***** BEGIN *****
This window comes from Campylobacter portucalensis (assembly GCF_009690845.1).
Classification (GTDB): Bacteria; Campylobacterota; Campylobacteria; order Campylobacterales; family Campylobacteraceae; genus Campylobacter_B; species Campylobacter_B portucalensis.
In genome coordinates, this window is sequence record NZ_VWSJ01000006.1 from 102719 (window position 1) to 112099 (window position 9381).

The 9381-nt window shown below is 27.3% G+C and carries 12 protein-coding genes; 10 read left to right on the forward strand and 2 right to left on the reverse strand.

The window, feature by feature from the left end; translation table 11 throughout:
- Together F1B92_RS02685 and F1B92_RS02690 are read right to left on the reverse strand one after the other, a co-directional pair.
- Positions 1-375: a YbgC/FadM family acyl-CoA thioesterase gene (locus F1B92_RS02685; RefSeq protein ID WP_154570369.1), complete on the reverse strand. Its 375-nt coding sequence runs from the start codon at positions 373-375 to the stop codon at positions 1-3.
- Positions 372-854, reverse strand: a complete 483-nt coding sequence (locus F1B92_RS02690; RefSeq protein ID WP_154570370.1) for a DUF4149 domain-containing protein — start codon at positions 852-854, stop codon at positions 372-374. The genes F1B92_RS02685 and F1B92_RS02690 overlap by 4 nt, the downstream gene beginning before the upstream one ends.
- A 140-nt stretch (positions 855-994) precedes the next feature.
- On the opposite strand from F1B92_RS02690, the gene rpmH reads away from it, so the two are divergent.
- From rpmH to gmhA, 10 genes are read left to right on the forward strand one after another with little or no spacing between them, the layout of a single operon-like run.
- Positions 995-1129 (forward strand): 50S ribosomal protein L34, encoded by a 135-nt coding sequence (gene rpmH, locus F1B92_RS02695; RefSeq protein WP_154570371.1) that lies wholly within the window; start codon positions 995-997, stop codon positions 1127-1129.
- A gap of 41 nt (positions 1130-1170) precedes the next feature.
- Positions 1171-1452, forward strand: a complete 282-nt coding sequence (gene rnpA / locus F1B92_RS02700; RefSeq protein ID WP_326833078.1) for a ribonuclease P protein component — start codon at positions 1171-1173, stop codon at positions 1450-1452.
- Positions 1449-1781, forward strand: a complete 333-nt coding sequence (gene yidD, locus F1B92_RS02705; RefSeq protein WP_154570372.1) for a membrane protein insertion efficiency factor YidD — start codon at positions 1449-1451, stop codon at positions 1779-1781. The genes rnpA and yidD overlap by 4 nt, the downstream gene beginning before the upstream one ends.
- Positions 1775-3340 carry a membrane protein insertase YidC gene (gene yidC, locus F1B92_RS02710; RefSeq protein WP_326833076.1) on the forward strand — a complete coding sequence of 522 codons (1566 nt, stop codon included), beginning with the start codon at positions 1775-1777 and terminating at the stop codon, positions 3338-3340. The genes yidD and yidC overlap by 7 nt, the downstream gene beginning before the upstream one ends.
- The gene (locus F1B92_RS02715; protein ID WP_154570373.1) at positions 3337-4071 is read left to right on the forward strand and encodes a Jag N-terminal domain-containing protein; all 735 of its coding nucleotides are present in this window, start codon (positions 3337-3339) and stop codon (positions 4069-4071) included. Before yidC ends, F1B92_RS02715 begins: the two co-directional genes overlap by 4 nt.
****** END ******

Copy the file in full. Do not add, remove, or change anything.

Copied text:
This window comes from Campylobacter portucalensis (assembly GCF_009690845.1).
Classification (GTDB): Bacteria; Campylobacterota; Campylobacteria; order Campylobacterales; family Campylobacteraceae; genus Campylobacter_B; species Campylobacter_B portucalensis.
In genome coordinates, this window is sequence record NZ_VWSJ01000006.1 from 102719 (window position 1) to 112099 (window position 9381).

The 9381-nt window shown below is 27.3% G+C and carries 12 protein-coding genes; 10 read left to right on the forward strand and 2 right to left on the reverse strand.

The window, feature by feature from the left end; translation table 11 throughout:
- Together F1B92_RS02685 and F1B92_RS02690 are read right to left on the reverse strand one after the other, a co-directional pair.
- Positions 1-375: a YbgC/FadM family acyl-CoA thioesterase gene (locus F1B92_RS02685; RefSeq protein ID WP_154570369.1), complete on the reverse strand. Its 375-nt coding sequence runs from the start codon at positions 373-375 to the stop codon at positions 1-3.
- Positions 372-854, reverse strand: a complete 483-nt coding sequence (locus F1B92_RS02690; RefSeq protein ID WP_154570370.1) for a DUF4149 domain-containing protein — start codon at positions 852-854, stop codon at positions 372-374. The genes F1B92_RS02685 and F1B92_RS02690 overlap by 4 nt, the downstream gene beginning before the upstream one ends.
- A 140-nt stretch (positions 855-994) precedes the next feature.
- On the opposite strand from F1B92_RS02690, the gene rpmH reads away from it, so the two are divergent.
- From rpmH to gmhA, 10 genes are read left to right on the forward strand one after another with little or no spacing between them, the layout of a single operon-like run.
- Positions 995-1129 (forward strand): 50S ribosomal protein L34, encoded by a 135-nt coding sequence (gene rpmH, locus F1B92_RS02695; RefSeq protein WP_154570371.1) that lies wholly within the window; start codon positions 995-997, stop codon positions 1127-1129.
- A gap of 41 nt (positions 1130-1170) precedes the next feature.
- Positions 1171-1452, forward strand: a complete 282-nt coding sequence (gene rnpA / locus F1B92_RS02700; RefSeq protein ID WP_326833078.1) for a ribonuclease P protein component — start codon at positions 1171-1173, stop codon at positions 1450-1452.
- Positions 1449-1781, forward strand: a complete 333-nt coding sequence (gene yidD, locus F1B92_RS02705; RefSeq protein WP_154570372.1) for a membrane protein insertion efficiency factor YidD — start codon at positions 1449-1451, stop codon at positions 1779-1781. The genes rnpA and yidD overlap by 4 nt, the downstream gene beginning before the upstream one ends.
- Positions 1775-3340 carry a membrane protein insertase YidC gene (gene yidC, locus F1B92_RS02710; RefSeq protein WP_326833076.1) on the forward strand — a complete coding sequence of 522 codons (1566 nt, stop codon included), beginning with the start codon at positions 1775-1777 and terminating at the stop codon, positions 3338-3340. The genes yidD and yidC overlap by 7 nt, the downstream gene beginning before the upstream one ends.
- The gene (locus F1B92_RS02715; protein ID WP_154570373.1) at positions 3337-4071 is read left to right on the forward strand and encodes a Jag N-terminal domain-containing protein; all 735 of its coding nucleotides are present in this window, start codon (positions 3337-3339) and stop codon (positions 4069-4071) included. Before yidC ends, F1B92_RS02715 begins: the two co-directional genes overlap by 4 nt.